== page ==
On June 12, news broke that in a small Alevi town in Adana province, a picnic organized by an Alevi nongovernmental organization, the Pir Sultan Abdal Association, and other Alevi groups was attacked by outsiders. Al-Monitor spoke with Cuma Erce, the vice chair of the association, and Kemal Derin, a lawyer and human rights activist. Both men were directly involved in the incident. Derin explained that the town is tucked in between mountains and the picnic was in a very secluded area. He said, "So these men were searching for our picnic spot. Once they found it, they started threatening." Townspeople filed a complaint with the local police, but no one was charged.
Erce said, "This was an Alevi gathering with multiple organizations. We had informed the local authorities about the gathering. We were attacked twice and threatened." He told Al-Monitor the attackers said, "It is Ramadan, why are you not fasting?" and "Now we leave, but we will be right back with guns." Having been persecuted multiple times in history on these lands, Alevis are concerned.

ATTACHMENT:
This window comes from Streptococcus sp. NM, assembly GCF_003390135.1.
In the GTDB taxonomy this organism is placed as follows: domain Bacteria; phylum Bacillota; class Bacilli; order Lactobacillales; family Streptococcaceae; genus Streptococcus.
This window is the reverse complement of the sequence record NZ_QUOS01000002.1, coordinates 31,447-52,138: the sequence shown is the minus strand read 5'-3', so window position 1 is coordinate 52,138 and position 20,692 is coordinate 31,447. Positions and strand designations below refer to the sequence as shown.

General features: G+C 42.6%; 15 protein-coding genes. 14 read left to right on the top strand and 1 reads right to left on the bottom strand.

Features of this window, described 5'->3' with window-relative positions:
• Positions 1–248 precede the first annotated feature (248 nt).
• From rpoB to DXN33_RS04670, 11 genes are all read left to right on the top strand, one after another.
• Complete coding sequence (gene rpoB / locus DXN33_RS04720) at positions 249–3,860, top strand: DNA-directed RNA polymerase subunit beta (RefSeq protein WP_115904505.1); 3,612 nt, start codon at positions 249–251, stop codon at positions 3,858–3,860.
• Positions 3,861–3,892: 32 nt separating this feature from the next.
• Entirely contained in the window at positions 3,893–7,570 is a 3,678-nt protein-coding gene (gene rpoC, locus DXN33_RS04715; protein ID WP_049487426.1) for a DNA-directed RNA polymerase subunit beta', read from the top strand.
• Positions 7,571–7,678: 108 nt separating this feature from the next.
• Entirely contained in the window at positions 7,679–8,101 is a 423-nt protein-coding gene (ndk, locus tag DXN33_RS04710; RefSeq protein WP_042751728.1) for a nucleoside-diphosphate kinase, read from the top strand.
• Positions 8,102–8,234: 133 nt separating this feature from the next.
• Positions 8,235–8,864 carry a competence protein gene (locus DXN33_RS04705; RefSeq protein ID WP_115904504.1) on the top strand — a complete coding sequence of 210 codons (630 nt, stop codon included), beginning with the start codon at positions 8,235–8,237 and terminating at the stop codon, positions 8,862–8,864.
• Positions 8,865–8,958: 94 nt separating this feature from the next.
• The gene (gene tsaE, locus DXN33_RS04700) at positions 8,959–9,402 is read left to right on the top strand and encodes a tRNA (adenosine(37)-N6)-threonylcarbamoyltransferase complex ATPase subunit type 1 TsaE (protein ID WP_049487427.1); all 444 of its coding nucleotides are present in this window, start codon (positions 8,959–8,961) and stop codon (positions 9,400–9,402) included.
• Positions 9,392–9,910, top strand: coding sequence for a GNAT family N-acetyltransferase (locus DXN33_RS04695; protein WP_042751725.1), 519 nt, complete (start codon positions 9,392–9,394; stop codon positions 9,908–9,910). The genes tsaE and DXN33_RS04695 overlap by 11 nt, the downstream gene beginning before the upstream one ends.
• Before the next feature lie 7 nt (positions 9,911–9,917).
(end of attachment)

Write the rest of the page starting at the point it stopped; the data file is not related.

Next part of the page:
Derin expressed his fears, saying, "Turkey is progressing into an Islamic republic at a fast pace and the current government is doing all that it can to facilitate the process. I believe a counterrevolution has silently taken place in the secular Turkish republic. We are now at a point where whatever Islamists do, it is their right, and whoever dares to stand in their way is intolerable. Islamists get a blank check for all their misdeeds, and others cannot even speak up. That is why we hear on state television that "those who do not perform salat [ritual praying five times a day] are animals."